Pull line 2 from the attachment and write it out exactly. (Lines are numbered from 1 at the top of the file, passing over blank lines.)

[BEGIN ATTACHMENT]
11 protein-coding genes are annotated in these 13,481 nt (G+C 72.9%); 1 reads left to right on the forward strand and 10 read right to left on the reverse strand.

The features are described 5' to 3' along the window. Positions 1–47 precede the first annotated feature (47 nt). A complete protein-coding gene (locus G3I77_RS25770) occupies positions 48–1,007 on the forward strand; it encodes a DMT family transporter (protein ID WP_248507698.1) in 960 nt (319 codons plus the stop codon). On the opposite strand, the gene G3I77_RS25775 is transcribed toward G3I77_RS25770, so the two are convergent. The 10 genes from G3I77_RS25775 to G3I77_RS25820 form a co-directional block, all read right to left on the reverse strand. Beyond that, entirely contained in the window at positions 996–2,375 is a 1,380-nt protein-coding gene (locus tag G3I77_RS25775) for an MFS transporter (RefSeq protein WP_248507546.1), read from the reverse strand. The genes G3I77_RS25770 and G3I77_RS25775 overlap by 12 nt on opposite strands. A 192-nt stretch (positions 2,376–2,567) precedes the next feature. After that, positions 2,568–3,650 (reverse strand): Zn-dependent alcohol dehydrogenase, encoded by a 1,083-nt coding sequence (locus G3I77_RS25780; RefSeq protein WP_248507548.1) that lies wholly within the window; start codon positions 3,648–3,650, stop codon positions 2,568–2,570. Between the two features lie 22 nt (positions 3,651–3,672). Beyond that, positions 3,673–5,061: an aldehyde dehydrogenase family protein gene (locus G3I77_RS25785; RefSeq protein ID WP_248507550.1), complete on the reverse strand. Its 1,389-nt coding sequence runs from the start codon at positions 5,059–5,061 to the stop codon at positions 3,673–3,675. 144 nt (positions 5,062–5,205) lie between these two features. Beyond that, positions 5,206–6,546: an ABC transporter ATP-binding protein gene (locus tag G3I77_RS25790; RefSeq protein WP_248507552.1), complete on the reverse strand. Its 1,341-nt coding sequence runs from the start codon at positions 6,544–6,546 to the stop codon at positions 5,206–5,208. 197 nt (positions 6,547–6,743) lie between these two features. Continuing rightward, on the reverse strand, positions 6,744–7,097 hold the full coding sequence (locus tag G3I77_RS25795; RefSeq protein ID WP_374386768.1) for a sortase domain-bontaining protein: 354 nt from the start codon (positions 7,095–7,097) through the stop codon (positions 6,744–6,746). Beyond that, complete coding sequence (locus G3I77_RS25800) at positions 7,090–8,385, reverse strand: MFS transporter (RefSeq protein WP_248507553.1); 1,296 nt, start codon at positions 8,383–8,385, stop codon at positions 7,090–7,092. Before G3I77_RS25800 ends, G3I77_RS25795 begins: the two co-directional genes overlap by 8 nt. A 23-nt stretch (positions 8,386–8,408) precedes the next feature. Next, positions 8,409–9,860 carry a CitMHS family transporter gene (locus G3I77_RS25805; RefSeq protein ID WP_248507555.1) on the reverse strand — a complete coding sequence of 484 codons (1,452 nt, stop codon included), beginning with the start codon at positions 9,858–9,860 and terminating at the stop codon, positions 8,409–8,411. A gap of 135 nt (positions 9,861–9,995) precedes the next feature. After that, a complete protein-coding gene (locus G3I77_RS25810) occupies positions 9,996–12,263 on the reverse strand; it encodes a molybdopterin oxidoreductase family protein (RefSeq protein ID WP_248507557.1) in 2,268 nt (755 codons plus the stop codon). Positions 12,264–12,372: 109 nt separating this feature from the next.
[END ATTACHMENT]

The features are described 5' to 3' along the window. Positions 1–47 precede the first annotated feature (47 nt). A complete protein-coding gene (locus G3I77_RS25770) occupies positions 48–1,007 on the forward strand; it encodes a DMT family transporter (protein ID WP_248507698.1) in 960 nt (319 codons plus the stop codon). On the opposite strand, the gene G3I77_RS25775 is transcribed toward G3I77_RS25770, so the two are convergent. The 10 genes from G3I77_RS25775 to G3I77_RS25820 form a co-directional block, all read right to left on the reverse strand. Beyond that, entirely contained in the window at positions 996–2,375 is a 1,380-nt protein-coding gene (locus tag G3I77_RS25775) for an MFS transporter (RefSeq protein WP_248507546.1), read from the reverse strand. The genes G3I77_RS25770 and G3I77_RS25775 overlap by 12 nt on opposite strands. A 192-nt stretch (positions 2,376–2,567) precedes the next feature. After that, positions 2,568–3,650 (reverse strand): Zn-dependent alcohol dehydrogenase, encoded by a 1,083-nt coding sequence (locus G3I77_RS25780; RefSeq protein WP_248507548.1) that lies wholly within the window; start codon positions 3,648–3,650, stop codon positions 2,568–2,570. Between the two features lie 22 nt (positions 3,651–3,672). Beyond that, positions 3,673–5,061: an aldehyde dehydrogenase family protein gene (locus G3I77_RS25785; RefSeq protein ID WP_248507550.1), complete on the reverse strand. Its 1,389-nt coding sequence runs from the start codon at positions 5,059–5,061 to the stop codon at positions 3,673–3,675. 144 nt (positions 5,062–5,205) lie between these two features. Beyond that, positions 5,206–6,546: an ABC transporter ATP-binding protein gene (locus tag G3I77_RS25790; RefSeq protein WP_248507552.1), complete on the reverse strand. Its 1,341-nt coding sequence runs from the start codon at positions 6,544–6,546 to the stop codon at positions 5,206–5,208. 197 nt (positions 6,547–6,743) lie between these two features. Continuing rightward, on the reverse strand, positions 6,744–7,097 hold the full coding sequence (locus tag G3I77_RS25795; RefSeq protein ID WP_374386768.1) for a sortase domain-bontaining protein: 354 nt from the start codon (positions 7,095–7,097) through the stop codon (positions 6,744–6,746). Beyond that, complete coding sequence (locus G3I77_RS25800) at positions 7,090–8,385, reverse strand: MFS transporter (RefSeq protein WP_248507553.1); 1,296 nt, start codon at positions 8,383–8,385, stop codon at positions 7,090–7,092. Before G3I77_RS25800 ends, G3I77_RS25795 begins: the two co-directional genes overlap by 8 nt. A 23-nt stretch (positions 8,386–8,408) precedes the next feature. Next, positions 8,409–9,860 carry a CitMHS family transporter gene (locus G3I77_RS25805; RefSeq protein ID WP_248507555.1) on the reverse strand — a complete coding sequence of 484 codons (1,452 nt, stop codon included), beginning with the start codon at positions 9,858–9,860 and terminating at the stop codon, positions 8,409–8,411. A gap of 135 nt (positions 9,861–9,995) precedes the next feature. After that, a complete protein-coding gene (locus G3I77_RS25810) occupies positions 9,996–12,263 on the reverse strand; it encodes a molybdopterin oxidoreductase family protein (RefSeq protein ID WP_248507557.1) in 2,268 nt (755 codons plus the stop codon). Positions 12,264–12,372: 109 nt separating this feature from the next.